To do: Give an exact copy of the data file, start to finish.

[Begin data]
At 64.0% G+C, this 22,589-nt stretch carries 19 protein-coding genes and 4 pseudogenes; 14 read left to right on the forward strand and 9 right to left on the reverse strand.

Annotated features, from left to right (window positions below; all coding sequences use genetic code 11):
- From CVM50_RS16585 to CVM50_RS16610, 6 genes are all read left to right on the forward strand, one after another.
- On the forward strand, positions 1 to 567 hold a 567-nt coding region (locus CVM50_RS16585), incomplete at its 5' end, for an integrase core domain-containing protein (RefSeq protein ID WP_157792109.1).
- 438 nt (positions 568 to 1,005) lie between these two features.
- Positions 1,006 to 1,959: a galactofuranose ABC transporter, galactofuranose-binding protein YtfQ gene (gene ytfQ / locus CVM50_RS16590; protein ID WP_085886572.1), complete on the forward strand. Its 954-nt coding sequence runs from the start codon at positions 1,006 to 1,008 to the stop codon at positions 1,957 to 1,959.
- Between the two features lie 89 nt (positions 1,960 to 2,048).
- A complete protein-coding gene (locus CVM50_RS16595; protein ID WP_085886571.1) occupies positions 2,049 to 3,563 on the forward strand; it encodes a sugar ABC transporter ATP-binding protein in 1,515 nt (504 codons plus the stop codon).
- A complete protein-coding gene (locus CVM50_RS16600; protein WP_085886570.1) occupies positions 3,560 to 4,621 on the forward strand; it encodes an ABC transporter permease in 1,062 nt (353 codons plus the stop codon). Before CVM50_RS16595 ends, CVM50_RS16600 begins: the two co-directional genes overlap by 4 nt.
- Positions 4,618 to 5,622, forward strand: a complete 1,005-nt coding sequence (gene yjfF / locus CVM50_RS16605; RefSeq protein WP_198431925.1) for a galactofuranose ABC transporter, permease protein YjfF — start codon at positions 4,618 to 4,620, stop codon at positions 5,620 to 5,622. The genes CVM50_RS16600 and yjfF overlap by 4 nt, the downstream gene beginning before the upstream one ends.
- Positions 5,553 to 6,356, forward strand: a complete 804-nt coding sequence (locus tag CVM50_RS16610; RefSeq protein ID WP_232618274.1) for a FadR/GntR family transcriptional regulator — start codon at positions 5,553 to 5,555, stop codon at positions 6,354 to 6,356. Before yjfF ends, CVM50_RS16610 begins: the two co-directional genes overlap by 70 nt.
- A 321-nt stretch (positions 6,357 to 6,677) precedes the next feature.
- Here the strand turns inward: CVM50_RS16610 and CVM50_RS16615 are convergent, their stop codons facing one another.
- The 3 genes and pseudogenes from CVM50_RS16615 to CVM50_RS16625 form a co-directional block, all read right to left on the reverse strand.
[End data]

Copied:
At 64.0% G+C, this 22,589-nt stretch carries 19 protein-coding genes and 4 pseudogenes; 14 read left to right on the forward strand and 9 right to left on the reverse strand.

Annotated features, from left to right (window positions below; all coding sequences use genetic code 11):
- From CVM50_RS16585 to CVM50_RS16610, 6 genes are all read left to right on the forward strand, one after another.
- On the forward strand, positions 1 to 567 hold a 567-nt coding region (locus CVM50_RS16585), incomplete at its 5' end, for an integrase core domain-containing protein (RefSeq protein ID WP_157792109.1).
- 438 nt (positions 568 to 1,005) lie between these two features.
- Positions 1,006 to 1,959: a galactofuranose ABC transporter, galactofuranose-binding protein YtfQ gene (gene ytfQ / locus CVM50_RS16590; protein ID WP_085886572.1), complete on the forward strand. Its 954-nt coding sequence runs from the start codon at positions 1,006 to 1,008 to the stop codon at positions 1,957 to 1,959.
- Between the two features lie 89 nt (positions 1,960 to 2,048).
- A complete protein-coding gene (locus CVM50_RS16595; protein ID WP_085886571.1) occupies positions 2,049 to 3,563 on the forward strand; it encodes a sugar ABC transporter ATP-binding protein in 1,515 nt (504 codons plus the stop codon).
- A complete protein-coding gene (locus CVM50_RS16600; protein WP_085886570.1) occupies positions 3,560 to 4,621 on the forward strand; it encodes an ABC transporter permease in 1,062 nt (353 codons plus the stop codon). Before CVM50_RS16595 ends, CVM50_RS16600 begins: the two co-directional genes overlap by 4 nt.
- Positions 4,618 to 5,622, forward strand: a complete 1,005-nt coding sequence (gene yjfF / locus CVM50_RS16605; RefSeq protein WP_198431925.1) for a galactofuranose ABC transporter, permease protein YjfF — start codon at positions 4,618 to 4,620, stop codon at positions 5,620 to 5,622. The genes CVM50_RS16600 and yjfF overlap by 4 nt, the downstream gene beginning before the upstream one ends.
- Positions 5,553 to 6,356, forward strand: a complete 804-nt coding sequence (locus tag CVM50_RS16610; RefSeq protein ID WP_232618274.1) for a FadR/GntR family transcriptional regulator — start codon at positions 5,553 to 5,555, stop codon at positions 6,354 to 6,356. Before yjfF ends, CVM50_RS16610 begins: the two co-directional genes overlap by 70 nt.
- A 321-nt stretch (positions 6,357 to 6,677) precedes the next feature.
- Here the strand turns inward: CVM50_RS16610 and CVM50_RS16615 are convergent, their stop codons facing one another.
- The 3 genes and pseudogenes from CVM50_RS16615 to CVM50_RS16625 form a co-directional block, all read right to left on the reverse strand.